Saturday, January 9th 7:30PM
In Order Not To Be Here
Dir. Deborah Stratman, 2002, 30 min.
"An uncompromising look at the ways privacy, safety, convenience and surveillance determine our environment. Shot entirely at night, the film confronts the hermetic nature of white-collar communities, dissecting the fear behind contemporary suburban design. An isolation-based fear (protect us from people not like us). A fear of irregularity (eat at McDonalds, you know what to expect). A fear of thought (turn on the television). A fear of self (don’t stop moving)." - Deborah Stratman
Dir. Jem Cohen, 2000, 6 min.
"Cohen shot Little Flags in black and white on the streets of lower Manhattan during an early-'90s military ticker-tape parade and edited the footage years later. The crowd noises fade and Cohen shows the litter flooding the streets as the urban location looks progressively more ghostly and distant from the present. Everyone loves a parade—except for the dead." - Video Data Bank
NYC Weights and Measures
Dir. Jem Cohen, 2005, 5 min.
"My film is a simple gathering of New York City street footage. It was shot with a spring-wound 16mm Bolex on, above, and below the streets of Manhattan and Brooklyn and includes footage of the ticker tape parade for astronaut John Glenn.
Peggy and Fred in Hell: The Prologue
Leslie Thornton, 1985, 20 min.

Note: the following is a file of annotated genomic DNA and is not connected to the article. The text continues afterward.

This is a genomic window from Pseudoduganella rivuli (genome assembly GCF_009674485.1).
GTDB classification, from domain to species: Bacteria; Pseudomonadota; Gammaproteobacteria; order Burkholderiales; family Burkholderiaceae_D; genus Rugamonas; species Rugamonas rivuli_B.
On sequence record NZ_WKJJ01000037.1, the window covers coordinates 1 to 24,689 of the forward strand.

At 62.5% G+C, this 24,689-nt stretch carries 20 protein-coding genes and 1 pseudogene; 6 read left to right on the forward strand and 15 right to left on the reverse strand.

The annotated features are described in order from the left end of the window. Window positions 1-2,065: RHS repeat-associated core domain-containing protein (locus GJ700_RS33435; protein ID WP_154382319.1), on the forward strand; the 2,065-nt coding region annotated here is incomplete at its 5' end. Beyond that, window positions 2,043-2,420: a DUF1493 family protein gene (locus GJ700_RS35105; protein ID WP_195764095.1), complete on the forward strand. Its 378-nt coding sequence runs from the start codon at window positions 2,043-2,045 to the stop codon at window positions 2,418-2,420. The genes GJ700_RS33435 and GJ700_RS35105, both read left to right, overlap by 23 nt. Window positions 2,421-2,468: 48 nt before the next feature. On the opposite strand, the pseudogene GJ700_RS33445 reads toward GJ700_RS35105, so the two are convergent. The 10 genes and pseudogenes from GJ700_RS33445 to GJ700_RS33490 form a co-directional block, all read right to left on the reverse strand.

"Peggy And Fred In Hell is one of the strangest cinematic artifacts of the last 20 years, revealing the abuses of history and innocence in the face of catastrophe, as it chronicles two small children journeying through a post-apocalyptic landscape to create their own world. Breaking genre restrictions, Thornton uses improvisation, planted quotes, archival footage and formless timeframes to confront the viewer's preconceptions of cause and effect." - Video Data Bank
Leslie Thornton, Peggy and Fred in Kansas
Leslie Thornton, 1987, 11 min.
"Peggy and Fred, sole inhabitants of post-apocalyptic Earth, weather a prairie twister and scavenge for sense and sustenance amid the ruined devices of a ghosted culture. The improvised and playful dialogue of the children provides a key to understanding the tape; their distracted sense of make-believe floats between realities, between acting their parts and doing what they want—patching together identities that, like fidgeting children, refuse to stand still." - Video Data Bank